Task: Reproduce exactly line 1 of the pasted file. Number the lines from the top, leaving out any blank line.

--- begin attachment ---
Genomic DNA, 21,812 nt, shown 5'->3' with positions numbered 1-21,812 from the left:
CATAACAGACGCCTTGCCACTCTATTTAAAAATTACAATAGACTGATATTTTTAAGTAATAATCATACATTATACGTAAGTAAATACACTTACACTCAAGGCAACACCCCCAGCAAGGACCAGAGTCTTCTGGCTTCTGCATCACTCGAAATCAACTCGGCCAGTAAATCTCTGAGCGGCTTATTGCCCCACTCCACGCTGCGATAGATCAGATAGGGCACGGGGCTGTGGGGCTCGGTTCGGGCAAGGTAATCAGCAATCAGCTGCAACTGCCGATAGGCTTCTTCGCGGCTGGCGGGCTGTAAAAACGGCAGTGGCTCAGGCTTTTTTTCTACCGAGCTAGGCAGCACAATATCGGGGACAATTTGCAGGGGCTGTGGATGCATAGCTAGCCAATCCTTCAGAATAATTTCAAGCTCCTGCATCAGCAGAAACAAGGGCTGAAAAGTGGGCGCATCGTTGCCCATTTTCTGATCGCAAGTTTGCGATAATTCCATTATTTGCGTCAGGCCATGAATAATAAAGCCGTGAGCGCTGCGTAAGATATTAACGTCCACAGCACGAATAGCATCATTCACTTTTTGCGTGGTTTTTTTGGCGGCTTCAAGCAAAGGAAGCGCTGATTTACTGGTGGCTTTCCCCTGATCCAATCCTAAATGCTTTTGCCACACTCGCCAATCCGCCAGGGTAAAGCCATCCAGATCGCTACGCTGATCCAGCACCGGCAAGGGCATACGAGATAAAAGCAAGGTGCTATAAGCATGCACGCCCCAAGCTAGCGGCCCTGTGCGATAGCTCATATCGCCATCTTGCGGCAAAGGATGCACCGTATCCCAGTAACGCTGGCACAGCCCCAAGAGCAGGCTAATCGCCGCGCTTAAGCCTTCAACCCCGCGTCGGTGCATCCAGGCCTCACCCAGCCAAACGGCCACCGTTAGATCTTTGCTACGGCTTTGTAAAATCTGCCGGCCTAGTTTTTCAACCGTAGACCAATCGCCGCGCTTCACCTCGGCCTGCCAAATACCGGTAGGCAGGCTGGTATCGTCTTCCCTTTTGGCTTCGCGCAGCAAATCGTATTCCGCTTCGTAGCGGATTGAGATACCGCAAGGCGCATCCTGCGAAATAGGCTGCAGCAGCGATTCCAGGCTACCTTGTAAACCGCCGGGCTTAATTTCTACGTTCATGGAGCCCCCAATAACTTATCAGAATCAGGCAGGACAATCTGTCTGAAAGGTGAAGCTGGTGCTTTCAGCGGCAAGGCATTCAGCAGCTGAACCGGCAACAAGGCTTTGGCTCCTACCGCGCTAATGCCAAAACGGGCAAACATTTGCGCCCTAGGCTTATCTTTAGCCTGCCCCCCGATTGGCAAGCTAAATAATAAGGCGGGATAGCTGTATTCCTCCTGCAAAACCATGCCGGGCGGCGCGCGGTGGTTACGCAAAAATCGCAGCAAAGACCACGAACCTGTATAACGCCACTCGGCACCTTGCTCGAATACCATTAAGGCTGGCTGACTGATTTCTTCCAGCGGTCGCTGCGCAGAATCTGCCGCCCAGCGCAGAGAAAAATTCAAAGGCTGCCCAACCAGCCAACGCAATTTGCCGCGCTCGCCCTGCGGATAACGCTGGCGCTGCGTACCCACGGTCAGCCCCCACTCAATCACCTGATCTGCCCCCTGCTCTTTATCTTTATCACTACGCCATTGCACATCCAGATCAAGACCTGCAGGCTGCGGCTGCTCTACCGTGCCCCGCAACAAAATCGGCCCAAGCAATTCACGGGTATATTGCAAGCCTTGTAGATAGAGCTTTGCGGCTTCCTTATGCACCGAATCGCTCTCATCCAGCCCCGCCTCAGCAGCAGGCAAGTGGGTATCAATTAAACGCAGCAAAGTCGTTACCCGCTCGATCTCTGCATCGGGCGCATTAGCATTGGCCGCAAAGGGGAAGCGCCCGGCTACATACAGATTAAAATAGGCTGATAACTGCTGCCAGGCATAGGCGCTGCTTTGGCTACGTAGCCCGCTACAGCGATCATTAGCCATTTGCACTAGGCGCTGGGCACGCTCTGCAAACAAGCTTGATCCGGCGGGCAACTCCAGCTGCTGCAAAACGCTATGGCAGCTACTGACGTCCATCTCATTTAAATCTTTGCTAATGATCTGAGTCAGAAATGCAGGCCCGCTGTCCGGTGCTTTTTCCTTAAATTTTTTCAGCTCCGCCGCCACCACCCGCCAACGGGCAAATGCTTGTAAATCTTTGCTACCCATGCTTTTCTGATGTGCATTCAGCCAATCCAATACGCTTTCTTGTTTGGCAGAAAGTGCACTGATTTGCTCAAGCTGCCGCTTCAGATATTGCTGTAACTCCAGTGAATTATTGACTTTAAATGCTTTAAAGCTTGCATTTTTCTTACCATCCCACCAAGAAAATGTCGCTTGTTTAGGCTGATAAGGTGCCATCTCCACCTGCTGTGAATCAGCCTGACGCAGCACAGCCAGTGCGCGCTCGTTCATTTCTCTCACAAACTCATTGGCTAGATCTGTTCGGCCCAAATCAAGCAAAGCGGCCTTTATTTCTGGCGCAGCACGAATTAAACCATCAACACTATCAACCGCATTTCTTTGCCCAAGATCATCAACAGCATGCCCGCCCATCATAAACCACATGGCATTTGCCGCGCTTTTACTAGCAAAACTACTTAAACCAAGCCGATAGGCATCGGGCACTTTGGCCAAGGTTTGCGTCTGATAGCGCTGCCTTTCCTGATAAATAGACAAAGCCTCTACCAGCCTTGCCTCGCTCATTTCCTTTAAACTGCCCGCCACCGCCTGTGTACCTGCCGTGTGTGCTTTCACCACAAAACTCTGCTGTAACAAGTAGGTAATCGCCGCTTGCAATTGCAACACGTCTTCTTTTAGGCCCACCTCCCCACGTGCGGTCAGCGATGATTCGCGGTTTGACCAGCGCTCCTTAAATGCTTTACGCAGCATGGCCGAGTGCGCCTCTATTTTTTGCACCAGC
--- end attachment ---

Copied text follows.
Genomic DNA, 21,812 nt, shown 5'->3' with positions numbered 1-21,812 from the left: